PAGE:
I graduated from Penn State. I loved Penn State. I spent some of the most amazing years of my life there. And one of the things I loved most about Penn State was football.
On arriving to campus my freshman year, I was heartbroken to discover I’d not received my application for season tickets and had no tickets for any of the games. Big time college football was one of the reasons I chose this school! Horror! By sheer coincidence, one of my new dorm mates had suffered the same fate. We discovered that the ticket office released a number of student individual game tickets that you get but they were in high demand and went quickly. This was in 1987, fresh off the team’s national championship season.
So like all those nutters camping out for the latest iPhone, I camped out in a field overnight with a girl I’d know for all of two days just for the chance to get tickets to the football games. And I did. And I went to all the games. I tailgated. I sat in the snow through all 4 quarters of the Notre Dame game. I painted signs in the dorm basement with the hopes of getting on television. I cheered. I passed the Nittany Lion through the stands. It was glorious.
I revered coach Joe Paterno. He was a legend. The best “celebrity” sighting possible on campus. One year while out going door to door requesting donations for the Penn State Dance Marathon, my friends and I even braved ringing his doorbell. It was his wife Sue that answered. Unfortunately for us, her kids were also raising money for Thon so we left empty-handed.
And, now I am ashamed. Angry and ashamed and disgusted by the sexual abuse allegations and arrest of Jerry Sandusky. Despite the warnings of its graphic nature, I read the grand jury report. Not trusting the media to be unbiased, I wanted to read it for myself. And, let me tell you, the report is horrifying. It made my stomach turn. Unfortunately, I can’t un-read it.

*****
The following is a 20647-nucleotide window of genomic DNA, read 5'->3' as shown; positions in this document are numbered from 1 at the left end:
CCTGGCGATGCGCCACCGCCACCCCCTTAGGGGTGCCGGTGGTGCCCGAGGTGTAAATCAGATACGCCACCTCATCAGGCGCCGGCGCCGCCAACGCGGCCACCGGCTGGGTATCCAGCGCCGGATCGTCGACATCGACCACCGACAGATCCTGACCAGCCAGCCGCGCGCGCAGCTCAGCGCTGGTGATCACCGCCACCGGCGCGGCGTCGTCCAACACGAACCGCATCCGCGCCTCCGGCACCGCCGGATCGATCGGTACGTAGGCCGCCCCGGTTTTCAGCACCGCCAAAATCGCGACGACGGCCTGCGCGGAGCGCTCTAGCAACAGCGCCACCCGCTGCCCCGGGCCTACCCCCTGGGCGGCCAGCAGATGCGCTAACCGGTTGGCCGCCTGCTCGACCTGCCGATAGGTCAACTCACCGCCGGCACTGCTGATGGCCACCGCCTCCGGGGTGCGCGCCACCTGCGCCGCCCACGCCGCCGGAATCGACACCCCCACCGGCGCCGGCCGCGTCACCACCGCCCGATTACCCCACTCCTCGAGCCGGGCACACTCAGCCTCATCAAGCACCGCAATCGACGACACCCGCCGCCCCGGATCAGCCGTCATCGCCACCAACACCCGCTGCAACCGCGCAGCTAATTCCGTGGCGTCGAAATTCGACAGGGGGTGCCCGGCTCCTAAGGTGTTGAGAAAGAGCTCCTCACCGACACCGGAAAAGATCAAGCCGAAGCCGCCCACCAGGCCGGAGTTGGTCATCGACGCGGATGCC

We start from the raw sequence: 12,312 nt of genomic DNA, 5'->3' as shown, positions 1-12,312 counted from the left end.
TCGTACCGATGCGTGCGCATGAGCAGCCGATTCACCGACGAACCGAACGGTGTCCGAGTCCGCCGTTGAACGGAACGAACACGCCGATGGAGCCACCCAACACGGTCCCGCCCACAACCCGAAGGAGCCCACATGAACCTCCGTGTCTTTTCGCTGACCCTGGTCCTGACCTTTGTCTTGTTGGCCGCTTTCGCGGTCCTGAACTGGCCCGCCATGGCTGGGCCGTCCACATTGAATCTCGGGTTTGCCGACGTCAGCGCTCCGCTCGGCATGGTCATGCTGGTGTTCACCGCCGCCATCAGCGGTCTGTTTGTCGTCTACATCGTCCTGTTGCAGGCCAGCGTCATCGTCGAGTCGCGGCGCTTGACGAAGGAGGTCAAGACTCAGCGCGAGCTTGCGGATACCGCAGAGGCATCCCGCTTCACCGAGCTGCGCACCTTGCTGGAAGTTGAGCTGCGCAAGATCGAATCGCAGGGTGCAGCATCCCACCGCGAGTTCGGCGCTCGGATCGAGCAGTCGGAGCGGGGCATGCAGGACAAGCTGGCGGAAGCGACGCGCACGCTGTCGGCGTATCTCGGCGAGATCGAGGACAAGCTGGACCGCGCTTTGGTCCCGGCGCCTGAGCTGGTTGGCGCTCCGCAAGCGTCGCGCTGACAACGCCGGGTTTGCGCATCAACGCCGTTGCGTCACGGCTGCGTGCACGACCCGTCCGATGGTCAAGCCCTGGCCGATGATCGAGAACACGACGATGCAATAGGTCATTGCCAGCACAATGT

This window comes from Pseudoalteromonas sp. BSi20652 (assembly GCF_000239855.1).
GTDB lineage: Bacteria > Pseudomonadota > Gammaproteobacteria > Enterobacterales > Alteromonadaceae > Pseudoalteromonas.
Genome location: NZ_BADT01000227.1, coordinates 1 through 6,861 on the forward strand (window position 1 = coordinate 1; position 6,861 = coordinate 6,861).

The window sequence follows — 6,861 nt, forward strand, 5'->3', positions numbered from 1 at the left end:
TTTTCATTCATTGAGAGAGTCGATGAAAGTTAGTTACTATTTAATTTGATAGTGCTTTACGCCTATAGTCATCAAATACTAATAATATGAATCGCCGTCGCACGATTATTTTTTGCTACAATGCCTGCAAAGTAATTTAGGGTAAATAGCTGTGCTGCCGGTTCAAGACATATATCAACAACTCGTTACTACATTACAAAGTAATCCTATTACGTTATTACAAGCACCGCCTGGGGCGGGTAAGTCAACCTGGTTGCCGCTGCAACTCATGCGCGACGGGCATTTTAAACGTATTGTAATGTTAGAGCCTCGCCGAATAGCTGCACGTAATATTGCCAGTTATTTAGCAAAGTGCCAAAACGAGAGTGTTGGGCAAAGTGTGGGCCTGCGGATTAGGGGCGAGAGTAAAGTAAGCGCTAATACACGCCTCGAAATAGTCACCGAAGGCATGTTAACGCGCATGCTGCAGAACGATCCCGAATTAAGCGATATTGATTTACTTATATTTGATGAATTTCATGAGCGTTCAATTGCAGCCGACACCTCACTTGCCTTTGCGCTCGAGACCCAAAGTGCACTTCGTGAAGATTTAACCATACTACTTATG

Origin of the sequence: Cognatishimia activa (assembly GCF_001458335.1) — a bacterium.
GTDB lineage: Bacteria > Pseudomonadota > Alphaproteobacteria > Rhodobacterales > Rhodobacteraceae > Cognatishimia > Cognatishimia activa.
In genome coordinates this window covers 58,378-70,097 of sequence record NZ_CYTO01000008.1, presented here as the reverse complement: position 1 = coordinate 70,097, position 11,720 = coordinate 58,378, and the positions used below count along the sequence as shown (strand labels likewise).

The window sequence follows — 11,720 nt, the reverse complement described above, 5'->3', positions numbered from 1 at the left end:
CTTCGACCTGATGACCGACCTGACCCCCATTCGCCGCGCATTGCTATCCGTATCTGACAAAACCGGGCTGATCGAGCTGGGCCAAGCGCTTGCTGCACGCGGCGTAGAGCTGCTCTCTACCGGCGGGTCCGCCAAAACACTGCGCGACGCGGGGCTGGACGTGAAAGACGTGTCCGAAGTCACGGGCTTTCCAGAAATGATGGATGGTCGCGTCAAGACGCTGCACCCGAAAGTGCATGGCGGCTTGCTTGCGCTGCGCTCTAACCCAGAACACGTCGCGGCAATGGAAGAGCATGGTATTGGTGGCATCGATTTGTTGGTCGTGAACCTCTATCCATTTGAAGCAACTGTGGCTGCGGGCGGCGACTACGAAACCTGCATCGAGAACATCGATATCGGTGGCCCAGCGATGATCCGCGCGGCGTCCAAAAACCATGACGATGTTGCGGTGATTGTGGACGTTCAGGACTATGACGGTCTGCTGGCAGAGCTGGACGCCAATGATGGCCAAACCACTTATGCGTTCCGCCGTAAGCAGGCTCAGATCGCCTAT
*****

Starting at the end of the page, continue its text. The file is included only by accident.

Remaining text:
Jerry Sandusky’s fate will clearly now play out in a court of law. What is also clear though from the grand jury report is that, in the 2002 incident, at least five people employed by Penn State had the opportunity to do the right thing by this 10-year-old boy and call the police. If I’d witnessed what this graduate assistant (Mike McQueary) alleges in the toilet at my place of employment, my first reaction would be to call the police, not my boss. Tim Curley and Gary Schultz, both notified of the incident, were REQUIRED BY LAW to notify the Pennsylvania authorities but instead decided that just telling Sandusky to stop would be sufficient. And if that judgement wasn’t bad enough, they then perjured themselves in front of a grand jury to cover it all up. The University President Graham Spanier was notified of the incident but also accepted that it was OK to handle the incident internally and failed to tell the authorities.
But most heartbreaking of all, upon receiving the report of the incident, is that Joe Paterno did nothing but pass the buck. For a man of supposedly such legendary character, he took the coward’s way out. He reported it up his “chain of command”, doing just enough to tick a box so that he could say he’d done something about it. Men of true character aren’t built like this. They make hard, unpopular decisions when necessary. They stand up for the safety of an innocent child even if it means trouble for their university and for their old friend and colleague. Did you not realize that McQueary likely came to you because you were a highly respected individual that would surely help him do the right thing? Joe, how could you have been so caught up in protecting the image, the legacy, and the brand of Penn State that you forgot what it takes to be a truly decent human? After all, at the end of the day, football is just a game. And, no amount of legacy that you may have built in that game can erase for me how you’ve now failed, more importantly, at humanity.
I was willing to accept that you were going to continue to cling on to your job for the forseeable future. This despite the fact that the football program continues to decline and become less and less competitive with the top tier teams. I accepted that because of who you were. But this changes everything. So do the right thing now Joe. Protect whatever legacy you have left, step aside and let the program rebuild.
Good will, like a good name, is got by many actions, and lost by one. Lord Jeffrey